Start your inquiry into any new boarding facility by asking about vaccinations. The kennel should require appropriate vaccinations, including Bordetella (kennel cough), for all dogs. (Make sure, as well, that your dog’s vaccinations are up-to-date before you drop them off for their stay.)
Next, ask to see the physical layout. A facility with indoor/outdoor dog runs allows your dog to be outside periodically during the day, but also offers protection from heat and cold. A boarding facility with only indoor kennels should provide access to outdoor runs or offer ample walks during the day, while outside areas should provide shade and protection from rain and snow. Air conditioning is a must in warmer climates, especially for heat-intolerant dogs such as Bulldogs. In cold weather, the facility must be adequately heated; this is especially important for small dogs, shorthaired dogs and elderly dogs who may be more affected by cooler temperatures.
The facility should be disinfected daily and should have proper ventilation to promote airflow and discourage odors. The dogs should always have a place to lie down, either on a raised bed or on clean, soft bedding. Ask for a tour of the facilities, so you can evaluate overall cleanliness and comfort of the pets currently boarding. If the management hesitates or refuses, walk away.
Interaction and Supervision
Dogs need mental and physical stimulation throughout the day. A good boarding facility will provide opportunities for dogs to engage both mind and body in different activities, including food puzzles, walks and playtime with staff and other dogs. If your dog is mainly people oriented, it’s important that he receive individual attention from the kennel’s staff. Talk with the staff about the different types of interaction your dog will have during his day.
Dogs who enjoy playing with other canines do well in a boarding situation with opportunities for doggy play during the day, but this playtime should be segregated by dog size. Although some big and small dogs can get along together, there is a risk of predatory drift or inadvertent injury when larger and smaller dogs share space. Ask about how dogs are grouped together in communal living spaces or for playtime.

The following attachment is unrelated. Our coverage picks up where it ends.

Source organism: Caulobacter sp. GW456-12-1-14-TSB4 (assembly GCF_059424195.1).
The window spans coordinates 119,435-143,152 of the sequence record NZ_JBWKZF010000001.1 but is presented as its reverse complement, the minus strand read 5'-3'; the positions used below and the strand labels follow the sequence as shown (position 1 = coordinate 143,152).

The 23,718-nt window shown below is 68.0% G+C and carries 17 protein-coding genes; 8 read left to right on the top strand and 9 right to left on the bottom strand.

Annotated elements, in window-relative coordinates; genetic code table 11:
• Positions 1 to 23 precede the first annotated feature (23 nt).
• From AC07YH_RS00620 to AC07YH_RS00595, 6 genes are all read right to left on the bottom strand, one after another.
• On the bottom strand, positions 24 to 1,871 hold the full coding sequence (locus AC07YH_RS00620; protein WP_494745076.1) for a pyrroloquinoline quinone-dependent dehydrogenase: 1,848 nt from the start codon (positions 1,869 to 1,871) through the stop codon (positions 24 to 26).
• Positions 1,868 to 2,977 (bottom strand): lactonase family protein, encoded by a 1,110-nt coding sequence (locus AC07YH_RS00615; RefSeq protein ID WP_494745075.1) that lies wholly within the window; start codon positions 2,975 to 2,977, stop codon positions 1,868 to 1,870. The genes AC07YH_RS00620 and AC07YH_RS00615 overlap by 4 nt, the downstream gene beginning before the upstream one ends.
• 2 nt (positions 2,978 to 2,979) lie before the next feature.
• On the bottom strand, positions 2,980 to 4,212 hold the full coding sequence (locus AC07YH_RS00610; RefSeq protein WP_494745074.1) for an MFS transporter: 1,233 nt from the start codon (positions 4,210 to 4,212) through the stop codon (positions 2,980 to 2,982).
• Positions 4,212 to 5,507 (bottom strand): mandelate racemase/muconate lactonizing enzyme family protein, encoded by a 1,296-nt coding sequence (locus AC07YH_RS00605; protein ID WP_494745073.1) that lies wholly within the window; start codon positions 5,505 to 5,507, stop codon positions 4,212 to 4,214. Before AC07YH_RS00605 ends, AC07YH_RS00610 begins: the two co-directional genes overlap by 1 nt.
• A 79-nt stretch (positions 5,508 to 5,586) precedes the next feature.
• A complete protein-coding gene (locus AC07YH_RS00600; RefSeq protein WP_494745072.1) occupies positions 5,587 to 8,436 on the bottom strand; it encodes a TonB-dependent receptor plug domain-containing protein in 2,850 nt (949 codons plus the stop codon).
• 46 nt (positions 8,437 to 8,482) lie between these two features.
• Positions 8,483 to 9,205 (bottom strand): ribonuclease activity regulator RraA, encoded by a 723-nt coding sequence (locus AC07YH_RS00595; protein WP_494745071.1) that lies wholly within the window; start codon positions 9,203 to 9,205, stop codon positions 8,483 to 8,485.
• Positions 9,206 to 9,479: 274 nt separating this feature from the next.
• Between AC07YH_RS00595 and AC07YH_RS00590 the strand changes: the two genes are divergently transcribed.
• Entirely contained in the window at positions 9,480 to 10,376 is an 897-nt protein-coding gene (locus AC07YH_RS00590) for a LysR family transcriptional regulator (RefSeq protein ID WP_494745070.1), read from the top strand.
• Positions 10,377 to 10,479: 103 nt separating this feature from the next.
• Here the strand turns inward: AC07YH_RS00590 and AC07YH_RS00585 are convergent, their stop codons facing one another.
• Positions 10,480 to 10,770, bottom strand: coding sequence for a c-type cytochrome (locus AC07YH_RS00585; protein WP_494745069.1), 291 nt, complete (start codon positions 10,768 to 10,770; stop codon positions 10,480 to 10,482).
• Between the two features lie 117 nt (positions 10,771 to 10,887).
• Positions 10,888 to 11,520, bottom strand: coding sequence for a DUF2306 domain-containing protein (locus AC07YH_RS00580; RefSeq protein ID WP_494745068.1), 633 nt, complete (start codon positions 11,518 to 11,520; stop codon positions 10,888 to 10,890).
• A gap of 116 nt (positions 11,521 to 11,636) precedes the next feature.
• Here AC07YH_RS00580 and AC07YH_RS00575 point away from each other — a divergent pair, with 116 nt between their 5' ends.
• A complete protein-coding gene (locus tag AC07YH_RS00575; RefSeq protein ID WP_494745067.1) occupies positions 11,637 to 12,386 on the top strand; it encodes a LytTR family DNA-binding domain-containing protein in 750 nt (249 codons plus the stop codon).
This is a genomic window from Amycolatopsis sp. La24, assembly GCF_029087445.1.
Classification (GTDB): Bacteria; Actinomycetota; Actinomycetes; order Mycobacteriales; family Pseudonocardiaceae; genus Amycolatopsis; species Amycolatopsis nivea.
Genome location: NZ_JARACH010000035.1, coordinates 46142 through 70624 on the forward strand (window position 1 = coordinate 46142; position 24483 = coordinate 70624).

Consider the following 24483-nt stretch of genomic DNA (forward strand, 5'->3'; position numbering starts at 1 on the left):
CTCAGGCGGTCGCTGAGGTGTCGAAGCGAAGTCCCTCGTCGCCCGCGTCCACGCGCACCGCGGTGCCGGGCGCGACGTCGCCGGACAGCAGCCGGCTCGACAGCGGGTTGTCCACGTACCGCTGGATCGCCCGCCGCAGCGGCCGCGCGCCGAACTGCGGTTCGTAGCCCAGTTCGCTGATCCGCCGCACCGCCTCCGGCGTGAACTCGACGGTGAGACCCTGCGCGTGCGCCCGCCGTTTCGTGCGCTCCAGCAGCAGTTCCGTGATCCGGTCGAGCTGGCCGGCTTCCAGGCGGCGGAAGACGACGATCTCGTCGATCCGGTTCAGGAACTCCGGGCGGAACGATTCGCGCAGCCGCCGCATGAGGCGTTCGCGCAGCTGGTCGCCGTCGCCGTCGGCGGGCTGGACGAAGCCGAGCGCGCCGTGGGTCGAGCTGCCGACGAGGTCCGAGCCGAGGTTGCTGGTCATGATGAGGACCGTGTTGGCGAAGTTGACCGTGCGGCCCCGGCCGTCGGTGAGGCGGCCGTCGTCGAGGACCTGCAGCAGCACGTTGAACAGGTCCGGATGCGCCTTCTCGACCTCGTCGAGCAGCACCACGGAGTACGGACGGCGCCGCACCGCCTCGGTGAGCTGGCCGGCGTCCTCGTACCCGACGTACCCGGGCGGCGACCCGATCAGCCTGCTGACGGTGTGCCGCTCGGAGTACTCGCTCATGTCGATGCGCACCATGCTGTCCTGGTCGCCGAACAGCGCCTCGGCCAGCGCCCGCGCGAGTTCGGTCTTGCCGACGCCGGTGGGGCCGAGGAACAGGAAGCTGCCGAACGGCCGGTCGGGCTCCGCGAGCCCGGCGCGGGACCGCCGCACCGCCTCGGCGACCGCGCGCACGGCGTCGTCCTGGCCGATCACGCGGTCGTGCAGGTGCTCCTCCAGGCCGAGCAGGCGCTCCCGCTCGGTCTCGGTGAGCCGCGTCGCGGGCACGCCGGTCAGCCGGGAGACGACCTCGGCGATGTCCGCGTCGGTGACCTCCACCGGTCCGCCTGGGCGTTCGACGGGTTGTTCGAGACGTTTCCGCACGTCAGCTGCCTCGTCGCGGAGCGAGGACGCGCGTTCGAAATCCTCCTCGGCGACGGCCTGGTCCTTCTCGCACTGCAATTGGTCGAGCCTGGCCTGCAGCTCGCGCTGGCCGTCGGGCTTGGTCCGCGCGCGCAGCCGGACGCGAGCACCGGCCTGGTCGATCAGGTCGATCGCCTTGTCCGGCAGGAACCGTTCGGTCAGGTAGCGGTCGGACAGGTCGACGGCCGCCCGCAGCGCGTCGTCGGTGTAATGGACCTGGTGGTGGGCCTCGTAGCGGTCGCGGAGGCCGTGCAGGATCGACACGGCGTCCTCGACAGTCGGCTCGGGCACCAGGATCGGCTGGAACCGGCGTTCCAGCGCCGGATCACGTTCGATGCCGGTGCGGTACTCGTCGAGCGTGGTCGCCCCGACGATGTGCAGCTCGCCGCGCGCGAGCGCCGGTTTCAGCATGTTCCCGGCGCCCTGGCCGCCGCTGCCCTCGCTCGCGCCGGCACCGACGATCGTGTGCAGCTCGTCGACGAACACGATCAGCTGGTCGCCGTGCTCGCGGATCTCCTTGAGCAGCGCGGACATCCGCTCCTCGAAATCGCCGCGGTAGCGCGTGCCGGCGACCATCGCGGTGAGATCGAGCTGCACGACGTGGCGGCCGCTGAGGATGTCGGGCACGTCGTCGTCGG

It’s also important to ask whether the facility is staffed at night. Many facilities will leave dogs unattended at night; for some dogs this may not be a big deal, particularly if each dog is in an individual kennel — however, medical emergencies can arise during the night. For dogs with special needs or serious medical conditions, being left unsupervised is not an option; dogs with certain medical needs or severe separation issues require constant supervision. When available, it is always best to choose a kennel that has staff on site around the clock.
Medical Care and Special Services
While you hate to think that anything would go wrong while your dog is staying at the kennel, it is crucial that you ask how the facility handles medical emergencies. Does the kennel have a veterinarian on call, or are sick or injured pets taken elsewhere for care? If you want your dog to see only his veterinarian, look for a kennel that will take your dog to your specific vet if an emergency arises during your vet's office hours. If you may be unreachable during an emergency, make sure to leave the name and number of someone you trust to make decisions about your dog's medical care. It’s also good to ask about the facility’s insurance — some places do not carry any, and you will be asked to sign a waiver agreeing to cover any needed medical care that results from an incident at the facility.
If your pet has ongoing medical needs, be sure that the facility has an organized system for delivering medications or treatments at the proper time. Certain facilities will charge for extra care, so be sure to ask beforehand to avoid surprises when you return. In the same way, if your pet requires any other extra services, such as training, bathing or grooming, opt for a boarding facility able to provide for these needs while you’re away.
Finally, take the time to do a background check. Check with the Better Business Bureau to see if there have been complaints against a kennel, and find out how it has done on any required city or state health inspections. Online customer reviews can also be helpful if you are interested in other pet owners’ experiences with a facility.